A reader last week asked for concrete ideas on how churches could collaborate. I have a few. So does a friend of mine, a graduate of the United States Naval Academy—an institution that instills collaboration.
Last week I said human flourishing is our ticket in. Lead with faith and you attract mostly people of faith. Lead with flourishing, you likely attract a wider array of leaders.
One reader (“hl”) asked for concrete ideas on how the faith community could collaborate on the issue of housing, but noted that “convincing some/many of the congregations to begin to work together into the city is difficult.”
I think I know why it’s difficult. And I have a few suggestions for going forward.
First, I wouldn’t start with the faith community. A 2014 McKinsey report describes the nonprofit sector (including churches) as deficient in collaboration. Exceptions include Lawndale Community Church in Chicago. It has collaborated for decades with city leaders in turning a blighted part of the city into one with new businesses, improved local schools, rebuilt infrastructure (utilities, streets, security), and affordable housing.
In most cases, I’d start with local experts to address the housing problem—developers, investors, urban planners, zoning experts, and homebuilders. In scripture, hands on experience gives someone expertise, making them an expert. We generally don’t have hands on experience like those in new urbanism for example. Start with the real experts.
I would investigate what Steve Case and Revolution is doing on building flourishing towns and cities. Easier to join an existing and effective network than try to start one. Of course, the faith community would have to be viewed as an asset in order to get in. Take the housing problem. What assets do we bring to help solve this problem?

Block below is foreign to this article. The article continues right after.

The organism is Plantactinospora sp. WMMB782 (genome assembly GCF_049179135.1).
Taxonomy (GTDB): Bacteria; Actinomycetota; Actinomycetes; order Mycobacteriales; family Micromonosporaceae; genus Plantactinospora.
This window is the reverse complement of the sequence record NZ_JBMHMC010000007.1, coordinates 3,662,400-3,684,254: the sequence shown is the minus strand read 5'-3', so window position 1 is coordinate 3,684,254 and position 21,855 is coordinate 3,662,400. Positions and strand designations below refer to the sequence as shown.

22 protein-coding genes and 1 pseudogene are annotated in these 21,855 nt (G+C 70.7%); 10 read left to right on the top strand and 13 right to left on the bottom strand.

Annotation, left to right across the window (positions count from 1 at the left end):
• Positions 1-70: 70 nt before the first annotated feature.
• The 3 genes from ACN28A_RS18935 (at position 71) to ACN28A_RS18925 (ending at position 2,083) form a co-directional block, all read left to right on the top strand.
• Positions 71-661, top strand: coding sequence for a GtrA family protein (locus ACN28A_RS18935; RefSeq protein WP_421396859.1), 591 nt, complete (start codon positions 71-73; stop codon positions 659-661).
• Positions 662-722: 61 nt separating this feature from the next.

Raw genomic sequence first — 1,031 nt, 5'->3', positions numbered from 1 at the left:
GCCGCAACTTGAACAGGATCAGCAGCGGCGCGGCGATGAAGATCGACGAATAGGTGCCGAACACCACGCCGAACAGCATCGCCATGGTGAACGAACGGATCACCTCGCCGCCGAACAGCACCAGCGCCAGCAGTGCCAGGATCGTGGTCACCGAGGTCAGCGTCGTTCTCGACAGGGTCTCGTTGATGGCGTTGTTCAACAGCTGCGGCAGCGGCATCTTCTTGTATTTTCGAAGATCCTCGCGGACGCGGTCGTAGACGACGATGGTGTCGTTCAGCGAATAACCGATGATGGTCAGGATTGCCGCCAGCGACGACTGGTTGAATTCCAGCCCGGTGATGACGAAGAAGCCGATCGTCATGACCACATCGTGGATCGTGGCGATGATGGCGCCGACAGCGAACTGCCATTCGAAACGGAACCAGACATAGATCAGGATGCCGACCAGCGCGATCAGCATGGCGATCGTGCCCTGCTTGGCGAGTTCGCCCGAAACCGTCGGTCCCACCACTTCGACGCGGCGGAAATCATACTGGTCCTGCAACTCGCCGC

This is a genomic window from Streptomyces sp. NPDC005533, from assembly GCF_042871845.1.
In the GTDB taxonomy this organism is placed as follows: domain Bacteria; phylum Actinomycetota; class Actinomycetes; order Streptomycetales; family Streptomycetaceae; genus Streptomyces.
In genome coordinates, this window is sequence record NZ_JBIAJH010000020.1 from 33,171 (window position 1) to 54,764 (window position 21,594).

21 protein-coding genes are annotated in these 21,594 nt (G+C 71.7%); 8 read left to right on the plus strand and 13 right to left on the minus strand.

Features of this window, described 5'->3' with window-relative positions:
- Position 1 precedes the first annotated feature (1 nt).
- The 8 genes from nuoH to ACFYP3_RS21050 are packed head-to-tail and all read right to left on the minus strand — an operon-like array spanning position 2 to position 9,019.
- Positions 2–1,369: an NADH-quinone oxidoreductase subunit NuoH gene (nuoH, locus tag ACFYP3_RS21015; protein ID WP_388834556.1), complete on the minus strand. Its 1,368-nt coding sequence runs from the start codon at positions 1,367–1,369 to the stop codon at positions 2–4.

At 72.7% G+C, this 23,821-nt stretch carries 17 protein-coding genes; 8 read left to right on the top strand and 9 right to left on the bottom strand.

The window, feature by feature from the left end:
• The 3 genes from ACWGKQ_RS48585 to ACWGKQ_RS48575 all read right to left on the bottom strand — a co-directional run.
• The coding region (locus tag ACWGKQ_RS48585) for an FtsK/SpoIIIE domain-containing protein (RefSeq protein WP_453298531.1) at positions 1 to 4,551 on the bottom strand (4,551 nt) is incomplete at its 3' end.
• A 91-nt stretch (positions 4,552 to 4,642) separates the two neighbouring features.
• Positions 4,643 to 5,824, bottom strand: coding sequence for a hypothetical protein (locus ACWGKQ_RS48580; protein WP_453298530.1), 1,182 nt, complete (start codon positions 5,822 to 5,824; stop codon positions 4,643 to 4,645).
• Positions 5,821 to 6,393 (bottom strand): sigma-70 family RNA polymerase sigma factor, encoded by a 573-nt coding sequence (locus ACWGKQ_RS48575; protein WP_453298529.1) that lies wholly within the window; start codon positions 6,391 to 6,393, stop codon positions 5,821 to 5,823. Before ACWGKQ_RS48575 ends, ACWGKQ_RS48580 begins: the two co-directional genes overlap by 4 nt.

Finally, I’d research the United States Naval Academy (my wife Kathy and I live three blocks away). The Academy has a BHAG (Big Hairy Audacious Goal): Leaders to serve the nation. Men and women are immersed in a four-year environment where collaboration—laying down your life for one another—becomes second nature.
But don’t take my word for it. I asked a friend of mine, Brad McDonald (1977 USNA graduate), to describe how his four years at the Academy shaped him into a leader. Here is Brad in his own words:
“July 9th, 1973. 0800 I report to the US Naval Academy to begin my journey as a midshipman, with a toothbrush, wallet and ID in my pocket and my appointment letter in my hand. Within nine hours everything I was wearing, plus those pocketed items, was in a box being mailed home – EVERYTHING. I was wearing exactly the same clothes, shoes and hat and sporting the same haircut as my 1,492 new classmates, mostly eighteen-year-old boys from all over the USA.”
“I was shown to my barren, sweltering room and met my two roommates, the two teenagers with whom I would live more closely than ever I had with another human being. One was black, one was white; one was straight out of high school (like me) and one had a whopping year of enlisted Naval service under his belt; one had a Navy father (like me) and one had no father. We quickly realized that one thing we had in common with each other and all of our classmates was that every sense of self and identity we brought with us had been taken away and sent home to Mom. And when we gave up what we thought was “me” the only thing we had left was each other – we became part of a bigger body, left our old selves behind. Race, religion, creed, beliefs – irrelevant. We had neither the time, luxury, space nor convenience to discriminate against or exclude some classmates because of those things. The key to survival was being part of the team and relying on each other.”
“Forty-five years later I look back and realize what a great thing that painful experience was. It was the complete equalizer for fifteen-hundred young men. We forged bonds that will last ‘til death do us part.” Brad McDonald
Few churches strip away our Americanized sense of self and identity. In fact, the most popular ones appeal to expressive individualism. Few churches have a BHAG like human flourishing, an aim so expansive that it requires collaborating with people of different races, religions, sexual orientations—you name it. We should steal a page from the Naval Academy. They have rigorous communal liturgies, or practices. Over 4,500 midshipmen recite the same stats and share the same meals. In similar fashion, two-thirds of the worldwide church recites exactly the same prayers each week and ponders exactly the same scriptures. Over time, with enough practice, “I” dissolves into “we.”
Of course, these communal liturgies revolve around the central image for the church. I’ll describe what it is and why it’s the main metaphor next week. Stay tuned.